he assigned to an MIT freshman, Gerald Sussman.
Minsy and Sussman began programming their mainframe computer to describe images
they’d fed it from a video camera
and ambitiously set out to complete the task in a single summer.
As Minsky and Sussman quickly learned, programming computers to see is... hard.
Like... really hard.
To see why, let’s look at our problem a little more closely.
We’ll start with a photoshoot!
If we’re going to program our computer to count fingers, we need some data to practise on.
Using a Leap Motion infrared sensor and some Python code, we’ll take some pictures of hands.
We can have a look at our data using a tool our early AI counterparts could have dreamed of:
the Jupyter notebook.
We’ll import our images and have a look at the first one.
Cameras, like the one in our Leap Motion sensor and our eyes, to some extent,
capture light in discrete blocks called “pixels.”
Our images are made up of 100×100 grids of pixels,
where each pixel is completely described by an intensity value between 0 and 255.
We can now begin to think about how to count the number of fingers in our images.
To count fingers, we first need to find them.
More specifically, we would like to know which pixels in our image belong to fingers.
Let’s consider a few example pixels.
For each pixel, we certainly don’t need to consider the entire image to decide
if the pixel belongs to a finger or not.
So we’ll focus our problem by sampling a 9×9 grid around each example pixel.
We now have a much more clearly defined problem.
Given a 9×9 example, we need to decide if these pixels show a finger or something else.
This is easy for us to do visually, but we have to remember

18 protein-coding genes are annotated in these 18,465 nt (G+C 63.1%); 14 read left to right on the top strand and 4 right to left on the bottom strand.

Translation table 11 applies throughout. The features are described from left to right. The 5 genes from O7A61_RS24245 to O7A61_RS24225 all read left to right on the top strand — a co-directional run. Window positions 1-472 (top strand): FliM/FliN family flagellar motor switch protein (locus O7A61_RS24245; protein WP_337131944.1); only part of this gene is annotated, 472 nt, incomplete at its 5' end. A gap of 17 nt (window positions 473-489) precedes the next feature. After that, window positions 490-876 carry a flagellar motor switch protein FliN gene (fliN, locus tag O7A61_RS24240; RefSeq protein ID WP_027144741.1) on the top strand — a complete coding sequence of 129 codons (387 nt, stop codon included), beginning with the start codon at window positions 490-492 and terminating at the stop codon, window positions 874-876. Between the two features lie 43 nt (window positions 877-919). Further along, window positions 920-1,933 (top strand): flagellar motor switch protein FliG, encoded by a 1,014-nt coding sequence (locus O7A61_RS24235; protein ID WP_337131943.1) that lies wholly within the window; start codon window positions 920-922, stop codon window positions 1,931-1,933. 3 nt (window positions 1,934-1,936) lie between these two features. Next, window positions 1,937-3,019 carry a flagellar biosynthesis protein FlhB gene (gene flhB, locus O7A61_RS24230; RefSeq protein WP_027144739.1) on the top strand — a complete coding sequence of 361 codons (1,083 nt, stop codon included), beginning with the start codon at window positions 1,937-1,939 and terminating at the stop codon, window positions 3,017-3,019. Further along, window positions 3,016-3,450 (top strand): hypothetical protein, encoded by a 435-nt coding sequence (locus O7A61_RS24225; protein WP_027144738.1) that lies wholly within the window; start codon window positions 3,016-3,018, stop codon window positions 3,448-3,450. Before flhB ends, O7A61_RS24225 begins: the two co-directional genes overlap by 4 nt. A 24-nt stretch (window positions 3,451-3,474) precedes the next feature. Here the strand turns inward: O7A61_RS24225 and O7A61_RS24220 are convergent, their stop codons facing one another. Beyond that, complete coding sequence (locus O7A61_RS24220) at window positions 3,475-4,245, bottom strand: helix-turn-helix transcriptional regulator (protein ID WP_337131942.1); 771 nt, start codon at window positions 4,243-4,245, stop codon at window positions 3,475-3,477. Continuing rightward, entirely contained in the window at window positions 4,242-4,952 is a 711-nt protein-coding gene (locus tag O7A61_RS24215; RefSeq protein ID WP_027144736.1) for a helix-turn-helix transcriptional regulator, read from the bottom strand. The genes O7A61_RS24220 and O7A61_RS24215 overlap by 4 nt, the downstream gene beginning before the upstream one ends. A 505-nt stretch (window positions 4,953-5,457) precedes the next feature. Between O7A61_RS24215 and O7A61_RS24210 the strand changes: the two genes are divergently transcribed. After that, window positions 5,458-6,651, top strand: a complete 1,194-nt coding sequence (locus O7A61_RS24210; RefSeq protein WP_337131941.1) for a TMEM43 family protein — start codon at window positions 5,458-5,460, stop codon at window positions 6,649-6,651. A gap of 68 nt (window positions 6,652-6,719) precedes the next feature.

that our computer is completely unaware what an image is.
We see fingers thanks to our visual cortex, but our computer just sees numbers.
Our algorithm must decide if it’s a finger or not based completely on these 81 numbers.
Is there some mathematical equation, a set of logical rules we can plug our 81 numbers into,
that will output the correct labels?
If so, how do we find it?
How do we even start?
What patterns in our 81 numbers should we look for?
How do we decide which patterns represent fingers?
How do we account for the different hand orientations, shapes, sizes and distances to our camera?
In this series, we’ll answer these questions and ultimately build a robust solution:
a decision tree.
A lot has changed in the 50 years since Minsky and Sussman set out to solve problems like this.
One particularly interesting shift is the discovery that many of the things that make our problem hard
also make lots and lots of other interesting problems hard too.
These intersections mean that the approach we’ll use to build our decision tree
applies far beyond finding fingers in images.
Today, decision trees can play chess, detect car crashes, diagnose disease,
predict heart attacks, detect credit-card fraud, reveal hidden structure in data
and do lots and lots of other useful things.
All with a single algorithm.
Next time, we’ll start building our tree.